The Chincoteague Pony, or Assateague horse, is a breed of pony originating from the Assateague Island off the coast of Virginia and Maryland. Left by settlers in the 17th century, the ponies were exposed to harsh conditions and a poor diet of salt marsh plants and brush. Over time, the breed became small in stature and thrifty. Local farmers occasionally released new horses on the island to diversify the genetics and dilute inbreeding beginning in the early 20th century.
Learn About Chincoteague Ponies
In 1835, pony penning began as settlers rounded up the ponies and removed select individuals to the mainland. The first official “Pony Penning Day” was held in 1924 by the Chincoteague Volunteer Fire Company as a way to raise money for fire equipment. Ponies were rounded up on the island and herded across the channel to the mainland where they were separated and any older foal was marked for auction. The ones that were not marked for auction were then made the 10 minute return swim back across the channel. This same practice continues through the current day.
Chincoteagues ponies are horse like in appearance, averaging 13.2 hands and weighing around 850lbs. They can be any solid color, and are often found in pinto patterns, which are a favorite with breed enthusiasts. In general, the breed tends to have a straight to slightly concave facial profile with a broad forehead and refined neck. The chest is broad with a shorter back and broad loins. Their legs tend to be straight with sturdy, thick bones.
Once trained, Chincoteagues excel as hunters, drivers, and trail ponies. They are healthy and are generally easy keepers. Their temperament is typically very easy going, with a willingness to please and a great aptitude for learning.
Chincoteague PonyIn 1985, the National Chincoteague Pony Association was founded to register all horses that were auctioned during Pony Penning Day. A second registry, the Chincoteague Pony Association, was created in 1994 to maintain a breed registry and stud book of all Chincoteague Ponies, including those bred on the mainland. Currently, there are nearly 1,000 Chincoteague ponies living throughout the mainland of US and Canada.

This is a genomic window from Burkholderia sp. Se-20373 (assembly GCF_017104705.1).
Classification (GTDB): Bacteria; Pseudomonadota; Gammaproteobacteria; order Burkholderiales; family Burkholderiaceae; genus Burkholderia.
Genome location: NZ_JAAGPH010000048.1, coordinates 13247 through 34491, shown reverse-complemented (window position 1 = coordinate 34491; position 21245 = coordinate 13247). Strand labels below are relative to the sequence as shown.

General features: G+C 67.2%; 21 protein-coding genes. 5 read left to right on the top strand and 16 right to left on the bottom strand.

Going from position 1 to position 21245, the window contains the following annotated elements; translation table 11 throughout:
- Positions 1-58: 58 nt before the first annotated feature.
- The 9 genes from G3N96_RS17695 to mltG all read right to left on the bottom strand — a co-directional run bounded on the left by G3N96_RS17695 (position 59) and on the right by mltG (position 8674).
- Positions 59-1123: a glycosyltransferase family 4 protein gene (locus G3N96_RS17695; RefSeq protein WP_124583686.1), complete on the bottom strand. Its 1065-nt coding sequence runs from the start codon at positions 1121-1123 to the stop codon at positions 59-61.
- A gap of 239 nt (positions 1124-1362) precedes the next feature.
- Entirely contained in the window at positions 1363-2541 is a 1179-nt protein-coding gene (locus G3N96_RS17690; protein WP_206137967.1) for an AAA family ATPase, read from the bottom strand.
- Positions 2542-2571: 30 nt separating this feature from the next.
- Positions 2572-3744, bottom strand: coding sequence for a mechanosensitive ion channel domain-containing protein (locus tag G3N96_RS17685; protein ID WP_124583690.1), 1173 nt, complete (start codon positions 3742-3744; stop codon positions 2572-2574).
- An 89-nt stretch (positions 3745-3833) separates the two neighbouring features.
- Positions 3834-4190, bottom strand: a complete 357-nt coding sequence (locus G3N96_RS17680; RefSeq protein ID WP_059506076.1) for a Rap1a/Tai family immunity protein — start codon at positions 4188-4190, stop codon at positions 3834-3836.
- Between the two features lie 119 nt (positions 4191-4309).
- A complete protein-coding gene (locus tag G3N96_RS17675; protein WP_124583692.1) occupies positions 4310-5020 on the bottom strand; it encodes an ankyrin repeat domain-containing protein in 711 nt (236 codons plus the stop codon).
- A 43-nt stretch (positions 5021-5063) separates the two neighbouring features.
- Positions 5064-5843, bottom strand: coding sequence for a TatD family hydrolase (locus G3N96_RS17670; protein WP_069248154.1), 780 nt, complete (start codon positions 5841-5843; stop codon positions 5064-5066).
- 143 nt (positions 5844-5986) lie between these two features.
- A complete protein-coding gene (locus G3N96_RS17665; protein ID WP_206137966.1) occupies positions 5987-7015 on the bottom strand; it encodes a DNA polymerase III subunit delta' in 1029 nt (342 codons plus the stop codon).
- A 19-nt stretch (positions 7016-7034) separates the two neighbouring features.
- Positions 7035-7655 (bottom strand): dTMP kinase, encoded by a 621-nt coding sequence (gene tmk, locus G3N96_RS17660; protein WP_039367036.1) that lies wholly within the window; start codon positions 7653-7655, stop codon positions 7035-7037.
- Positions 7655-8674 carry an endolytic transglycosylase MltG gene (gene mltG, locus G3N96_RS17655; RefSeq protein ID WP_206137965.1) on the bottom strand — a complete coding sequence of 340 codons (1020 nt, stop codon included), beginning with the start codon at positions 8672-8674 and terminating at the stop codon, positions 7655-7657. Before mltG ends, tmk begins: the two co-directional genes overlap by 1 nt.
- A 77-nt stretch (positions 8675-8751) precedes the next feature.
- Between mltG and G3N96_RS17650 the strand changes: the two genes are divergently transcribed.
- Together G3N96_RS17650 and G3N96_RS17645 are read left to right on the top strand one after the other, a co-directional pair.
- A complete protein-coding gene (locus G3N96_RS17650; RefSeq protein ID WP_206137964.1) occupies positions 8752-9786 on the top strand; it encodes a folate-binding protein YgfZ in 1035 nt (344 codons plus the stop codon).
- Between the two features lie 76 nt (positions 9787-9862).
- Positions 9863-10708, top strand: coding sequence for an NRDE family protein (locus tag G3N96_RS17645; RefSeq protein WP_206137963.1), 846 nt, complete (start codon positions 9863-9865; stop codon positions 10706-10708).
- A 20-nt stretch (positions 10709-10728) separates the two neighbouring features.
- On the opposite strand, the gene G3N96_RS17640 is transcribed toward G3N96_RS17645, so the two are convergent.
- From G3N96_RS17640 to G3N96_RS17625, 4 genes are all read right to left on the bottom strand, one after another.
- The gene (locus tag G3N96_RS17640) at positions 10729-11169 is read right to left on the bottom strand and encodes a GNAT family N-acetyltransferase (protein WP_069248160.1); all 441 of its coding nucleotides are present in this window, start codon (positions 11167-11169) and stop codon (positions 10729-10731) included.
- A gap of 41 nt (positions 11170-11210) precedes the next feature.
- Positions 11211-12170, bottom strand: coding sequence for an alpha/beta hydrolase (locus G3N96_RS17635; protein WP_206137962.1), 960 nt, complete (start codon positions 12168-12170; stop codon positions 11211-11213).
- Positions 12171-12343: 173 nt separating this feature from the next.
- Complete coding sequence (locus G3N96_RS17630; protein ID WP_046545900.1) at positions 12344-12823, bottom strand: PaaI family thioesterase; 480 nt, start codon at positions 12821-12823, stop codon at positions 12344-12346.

In 1947, the children’s book Misty of Chincoteague was released, depicting the life of the horse Misty who was born on Assateague Island in 1946. In 1961, a movie rendition, Misty, was released, garnering much publicity for the breed. The real horse Misty lived out her life on the Beebe ranch on the island of Assateague where she had a total of three foals, Phantom Wings (1960), Wisp O’Misty (1961), and Stormy (1962). Today, there are around 80 descendents of Misty.
We are very proud of the daily handling and care given to our miniatures here at Tanglewood Farm. We provide proper nutrition and quality veterinary care to all of our animals. Our livestock is current on vaccinations, dental checkups, hoof care, and worming. The health of our animals is very important to us, and we follow rather strict practices. We maintain a closed herd, which means we do not bring in any new animals, embryos or semen. Once an animal is sold, it may not be returned. So that we do not unintentionally introduce disease into our herds, we do not bring our animals to shows, and we do not borrow or lend animals for breeding. We prefer weanlings do not leave Tanglewood Farm before they are 6 months of age. They need time to grow and play with other weanlings, receive discipline from their mothers, and time to change their diet gradually to eliminate the desire for mother’s milk. This also enables Tanglewood Farm time to deworm the weanlings and give them their first vaccinations. All miniatures come with Tanglewood Farm health papers showing up to date vaccinations, deworming schedule, and hoof trimming schedule. If you need transportation, we can arrange ground transport within the US and Canada. To other countries, we can arrange air transportation on major airlines.